July 14, 2009

Random Thoughts on Christian Holiness

A friend of mine asked me to give them a few thoughts on Christian holiness...I thought I would post those "random" thoughts here:

Holiness is Christlikeness. Biblically...holiness, sanctify, sanctification means "to be set apart." Holiness means we are set apart for God's use, but it always has a moral (behavioral) aspect. God's work in our lives means that we act as though we are the people of God.

The Israelites were given the 10 Commandments not as a way of "saving" them through works. They never believed they could earn their salvation by obeying the Law. They obeyed the Law because God had chosen them and that is how God expected His people to act. We are to live lives of holiness and moral purity because we are God's people...not because it will earn our way into salvation or give us better standing with God.

Holiness is in complete reliance on grace, but not a cheap grace. Holiness needs grace because we cannot be holy without God's gift of grace. But we also cannot be holy without a healthy respect and understanding of sin as something that hurts, destroys, and kills God's good creation. True holiness comes as a result of understanding the depth and destruction of our sin, but also the power of God's grace to forgive and help us live above sin. I am not saying that we live an absolute sinless life (see the next few paragraphs). But we don't willful sin against God by doing something we know to be wrong, and we seek forgiveness when we realize that we have sinned and didn't know it.

Another aspect of holiness is perfection. There are two ways to think of perfection. The most common, and most non-biblical, is the standard Western definition of perfection that Christianity picked up from the Greek philosophical mindset. That definition is complete and utter perfection. Nothing broken, nothing wrong, nothing sinful, no flaws...absolute perfection.

The second definition of perfection is the biblical, Hebraic one. That is the perfection of maturity...or an improvable perfection. It refers to a "fitness for use." An example that I use is one of development. A two year old who babbles, sucks his thumb, and needs a diaper is still a "perfectly good" two-year-old. A 25 year old who does those things has developmental problems. That is a rather dramatic example, but reminds us that if we can say "perfection" is not an absolute perfection, but one of being where we are supposed to be developmentally in our spiritual walk.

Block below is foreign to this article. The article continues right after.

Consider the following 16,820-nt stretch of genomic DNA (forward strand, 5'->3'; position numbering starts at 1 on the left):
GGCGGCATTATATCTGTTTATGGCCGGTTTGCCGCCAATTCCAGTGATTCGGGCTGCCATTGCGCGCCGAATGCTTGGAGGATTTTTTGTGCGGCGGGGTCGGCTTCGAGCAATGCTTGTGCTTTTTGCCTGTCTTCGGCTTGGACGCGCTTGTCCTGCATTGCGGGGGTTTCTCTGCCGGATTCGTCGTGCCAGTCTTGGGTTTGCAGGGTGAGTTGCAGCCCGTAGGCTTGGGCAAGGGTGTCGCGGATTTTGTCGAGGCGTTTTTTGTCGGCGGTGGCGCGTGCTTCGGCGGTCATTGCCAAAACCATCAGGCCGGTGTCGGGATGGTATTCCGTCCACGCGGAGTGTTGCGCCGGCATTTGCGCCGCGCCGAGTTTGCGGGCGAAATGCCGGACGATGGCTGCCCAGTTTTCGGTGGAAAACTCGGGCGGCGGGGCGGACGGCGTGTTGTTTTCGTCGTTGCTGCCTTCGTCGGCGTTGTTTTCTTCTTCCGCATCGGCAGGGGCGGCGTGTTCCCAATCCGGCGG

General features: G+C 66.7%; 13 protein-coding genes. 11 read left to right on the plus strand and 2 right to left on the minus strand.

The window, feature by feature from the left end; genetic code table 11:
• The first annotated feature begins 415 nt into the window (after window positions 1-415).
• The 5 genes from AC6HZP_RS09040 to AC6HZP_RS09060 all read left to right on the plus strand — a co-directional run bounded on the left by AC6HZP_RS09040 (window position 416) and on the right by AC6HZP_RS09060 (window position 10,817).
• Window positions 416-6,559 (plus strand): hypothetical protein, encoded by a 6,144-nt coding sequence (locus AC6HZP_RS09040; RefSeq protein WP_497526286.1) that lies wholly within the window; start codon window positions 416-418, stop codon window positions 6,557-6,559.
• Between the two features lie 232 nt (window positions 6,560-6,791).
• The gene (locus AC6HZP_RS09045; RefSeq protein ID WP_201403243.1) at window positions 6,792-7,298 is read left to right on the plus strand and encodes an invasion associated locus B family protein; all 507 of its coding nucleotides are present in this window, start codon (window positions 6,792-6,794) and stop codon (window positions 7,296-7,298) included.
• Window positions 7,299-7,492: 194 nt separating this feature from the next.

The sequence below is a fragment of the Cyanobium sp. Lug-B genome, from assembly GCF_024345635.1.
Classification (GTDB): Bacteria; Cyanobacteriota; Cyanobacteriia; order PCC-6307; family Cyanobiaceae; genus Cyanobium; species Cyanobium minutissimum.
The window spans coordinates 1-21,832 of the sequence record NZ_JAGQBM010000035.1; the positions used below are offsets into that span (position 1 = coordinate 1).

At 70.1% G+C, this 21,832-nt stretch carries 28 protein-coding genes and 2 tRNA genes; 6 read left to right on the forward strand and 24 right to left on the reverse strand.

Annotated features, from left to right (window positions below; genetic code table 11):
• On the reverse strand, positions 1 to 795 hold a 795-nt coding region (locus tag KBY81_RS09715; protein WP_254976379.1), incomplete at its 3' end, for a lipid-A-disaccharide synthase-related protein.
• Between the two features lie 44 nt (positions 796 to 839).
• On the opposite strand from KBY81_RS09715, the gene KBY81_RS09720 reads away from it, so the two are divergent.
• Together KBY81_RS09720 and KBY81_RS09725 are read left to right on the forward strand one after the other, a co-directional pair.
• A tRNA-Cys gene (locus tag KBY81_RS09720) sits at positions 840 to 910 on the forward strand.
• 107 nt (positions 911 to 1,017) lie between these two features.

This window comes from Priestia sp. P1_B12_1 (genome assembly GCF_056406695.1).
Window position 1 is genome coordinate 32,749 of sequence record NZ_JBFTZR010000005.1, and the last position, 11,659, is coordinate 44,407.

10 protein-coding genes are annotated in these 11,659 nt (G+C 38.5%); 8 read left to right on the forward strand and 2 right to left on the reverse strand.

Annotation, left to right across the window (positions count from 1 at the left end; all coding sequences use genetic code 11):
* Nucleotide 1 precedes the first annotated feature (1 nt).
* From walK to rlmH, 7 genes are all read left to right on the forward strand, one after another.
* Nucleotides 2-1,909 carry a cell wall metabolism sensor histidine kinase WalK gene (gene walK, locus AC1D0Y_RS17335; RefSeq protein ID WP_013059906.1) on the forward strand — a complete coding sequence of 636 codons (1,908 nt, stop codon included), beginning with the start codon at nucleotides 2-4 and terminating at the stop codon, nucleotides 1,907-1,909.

Leviticus 11:44, "I am the LORD your God; consecrate yourselves and be holy, because I am holy."

4 comments:

  1. Great post.

    It actually takes a load of, in realizing the definition of perfection.

    Maybe this is what some Christians have had wrong for so long?

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  2. I've been thinking about the phrase "Christian Holiness" for some time now. (Jason can explain why.) Your blog caught my eye because you put this also. What makes me wonder is why is it "Christian Holiness" and not just "Holiness." It's saying "Christian" redundant?

    Is this maybe a phrase used in other Christian circles that I'm not familiar with and it makes sense to them?

    Any comments on how I can clear this up in my mind are greatly appreciated.

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  3. I think there is a difference between holiness and Christian holiness though they have much in common...such as being set apart for a spiritual purpose.

    One example is the Dalai Lama. They speak of him as holy. As they do buddhist monks. They speak of places as being holy that have nothing to do with God.

    Christian holiness emphasizes the Yahweh-Jesus element of it. We are not talking about a "spiritual" place we are talking about the True God of the Universe and the holiness that he requires far surpasses anything required of anyone else, but also has more grace than anyone else.

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  4. I like Wesley's definition (at least one of the ways he put it): it is love excluding sin.

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